Tribeca 2017: THE BOY DOWNSTAIRS Review

6

Film Pulse Score

DIRECTED by: Sophie Brooks

After perfecting the awkward New York romantic comedy with Annie Hall in 1977, many filmmakers have been putting their own spin on Woody Allen’s seminal work, and The Boy Downstairs is writer-director Sophie Brooks’ take on young love in the big city.

Zosia Mamet stars as Diana, a young woman returning to New York city after living in London for the last four years. As most New Yorkers know, finding an apartment in the city can be an absolute nightmare, so when Diana finds the seemingly perfect place, she thinks she lucked out. Unfortunately, after moving in, she discovers her ex boyfriend Ben (Matthew Shear) is her downstairs neighbor. Adding to the awkwardness, it would seem that the two are still carrying some feelings for one another, making for an interesting living situation.

Mamet shines in her role, successfully shying away from her fast-talking, oblivious-to-the-world Girls character and portraying a much more contemplative individual with a wry sense of humor and a keen awareness of the world around her. She’s an aspiring writer, working in a bridal shop to pay the bills, and in her spare time, she helps out her landlord, a retired actress played by Deirdre O’Connell. Although she tries to use all these things as distractions, she can’t help but be drawn toward Ben, despite her constant denial regarding the feelings she has for him.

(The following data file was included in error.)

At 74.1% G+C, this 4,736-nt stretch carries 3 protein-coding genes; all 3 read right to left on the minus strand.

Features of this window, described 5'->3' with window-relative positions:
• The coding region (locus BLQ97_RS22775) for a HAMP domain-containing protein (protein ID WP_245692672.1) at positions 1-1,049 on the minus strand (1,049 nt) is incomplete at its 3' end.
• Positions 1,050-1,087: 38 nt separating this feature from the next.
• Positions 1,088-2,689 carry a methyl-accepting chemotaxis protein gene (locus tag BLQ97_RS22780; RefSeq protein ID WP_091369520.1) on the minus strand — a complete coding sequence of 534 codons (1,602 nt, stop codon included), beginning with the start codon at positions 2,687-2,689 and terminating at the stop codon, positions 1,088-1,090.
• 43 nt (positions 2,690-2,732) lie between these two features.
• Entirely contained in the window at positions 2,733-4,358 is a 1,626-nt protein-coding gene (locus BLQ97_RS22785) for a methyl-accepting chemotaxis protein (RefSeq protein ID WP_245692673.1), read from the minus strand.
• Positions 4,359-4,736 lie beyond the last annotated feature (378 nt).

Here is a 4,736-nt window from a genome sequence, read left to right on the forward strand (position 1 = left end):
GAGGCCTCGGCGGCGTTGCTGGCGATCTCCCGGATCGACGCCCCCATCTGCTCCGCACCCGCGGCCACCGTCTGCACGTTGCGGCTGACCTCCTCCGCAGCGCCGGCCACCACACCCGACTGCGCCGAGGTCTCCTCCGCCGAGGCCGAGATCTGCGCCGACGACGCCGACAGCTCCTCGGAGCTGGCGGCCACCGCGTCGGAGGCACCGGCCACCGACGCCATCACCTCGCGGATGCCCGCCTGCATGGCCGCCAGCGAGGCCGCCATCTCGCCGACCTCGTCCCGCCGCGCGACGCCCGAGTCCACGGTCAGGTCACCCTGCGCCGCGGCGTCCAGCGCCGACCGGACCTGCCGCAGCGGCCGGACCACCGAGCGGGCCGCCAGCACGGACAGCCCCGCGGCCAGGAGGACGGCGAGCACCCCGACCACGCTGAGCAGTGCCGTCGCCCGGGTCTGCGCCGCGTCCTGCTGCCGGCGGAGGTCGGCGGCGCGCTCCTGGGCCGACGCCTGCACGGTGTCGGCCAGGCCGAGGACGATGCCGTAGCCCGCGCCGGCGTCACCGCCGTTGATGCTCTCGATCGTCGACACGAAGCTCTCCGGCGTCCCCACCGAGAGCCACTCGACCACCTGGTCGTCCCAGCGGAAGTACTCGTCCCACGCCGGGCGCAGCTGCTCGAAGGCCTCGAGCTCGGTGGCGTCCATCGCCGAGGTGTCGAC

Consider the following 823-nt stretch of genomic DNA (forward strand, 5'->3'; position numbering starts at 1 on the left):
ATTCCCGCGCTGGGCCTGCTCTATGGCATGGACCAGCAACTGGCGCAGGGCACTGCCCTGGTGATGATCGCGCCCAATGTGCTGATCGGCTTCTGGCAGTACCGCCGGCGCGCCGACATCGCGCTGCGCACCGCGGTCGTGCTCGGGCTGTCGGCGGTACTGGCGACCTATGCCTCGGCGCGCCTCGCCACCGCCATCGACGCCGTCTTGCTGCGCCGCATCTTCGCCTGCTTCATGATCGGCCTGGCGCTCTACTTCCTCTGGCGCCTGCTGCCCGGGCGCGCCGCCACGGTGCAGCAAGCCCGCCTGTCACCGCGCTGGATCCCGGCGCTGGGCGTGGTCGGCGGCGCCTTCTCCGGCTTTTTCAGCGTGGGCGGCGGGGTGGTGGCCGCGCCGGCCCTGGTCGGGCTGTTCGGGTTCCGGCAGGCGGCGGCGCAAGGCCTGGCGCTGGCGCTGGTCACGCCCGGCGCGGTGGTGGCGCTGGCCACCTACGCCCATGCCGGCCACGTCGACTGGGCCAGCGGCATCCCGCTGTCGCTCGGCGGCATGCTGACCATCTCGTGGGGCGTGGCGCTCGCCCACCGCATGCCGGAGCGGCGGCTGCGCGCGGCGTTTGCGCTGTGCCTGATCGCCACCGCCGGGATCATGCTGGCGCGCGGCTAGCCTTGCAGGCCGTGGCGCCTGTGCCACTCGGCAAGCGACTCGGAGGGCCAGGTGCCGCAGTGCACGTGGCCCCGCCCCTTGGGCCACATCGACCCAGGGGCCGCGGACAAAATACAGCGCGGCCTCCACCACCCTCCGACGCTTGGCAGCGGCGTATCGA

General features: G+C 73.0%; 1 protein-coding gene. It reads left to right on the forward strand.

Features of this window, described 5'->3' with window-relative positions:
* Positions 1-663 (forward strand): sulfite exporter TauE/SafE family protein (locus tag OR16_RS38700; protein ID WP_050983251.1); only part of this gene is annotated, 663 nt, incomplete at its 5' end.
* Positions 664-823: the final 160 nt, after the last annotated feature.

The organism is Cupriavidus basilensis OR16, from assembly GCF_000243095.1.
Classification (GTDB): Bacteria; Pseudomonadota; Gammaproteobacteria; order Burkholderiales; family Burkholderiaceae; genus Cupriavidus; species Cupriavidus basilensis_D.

Sophie Brooks’ script is snappy and fun, injecting a smart indie vibe into what would otherwise be a by-the-numbers rom-com, however with all those trappings present, it’s easy to see where all this is going to go. Ben, having attempted to move on with his life, is dating a bitchy realtor who quickly sees the attraction between Ben and Diana and does her best to thwart a reconnection from happening.

Throughout the film, Diana looks for sage advice from her best friend Gabby, played by Diana Irvine, who, as we see through a side plot, has relationship troubles of her own. These interludes, while brief and often humorous, felt extraneous to the film as a whole and added little to the overall narrative.

The Boy Downstairs is a light, enjoyable romantic comedy that, while not having very much lasting power, is a well scripted, well performed film with a decent number of laughs and proves to be a solid feature debut for Sophie Brooks.

The Boy Downstairs review
Date Published: 04/26/2017
6 / 10 stars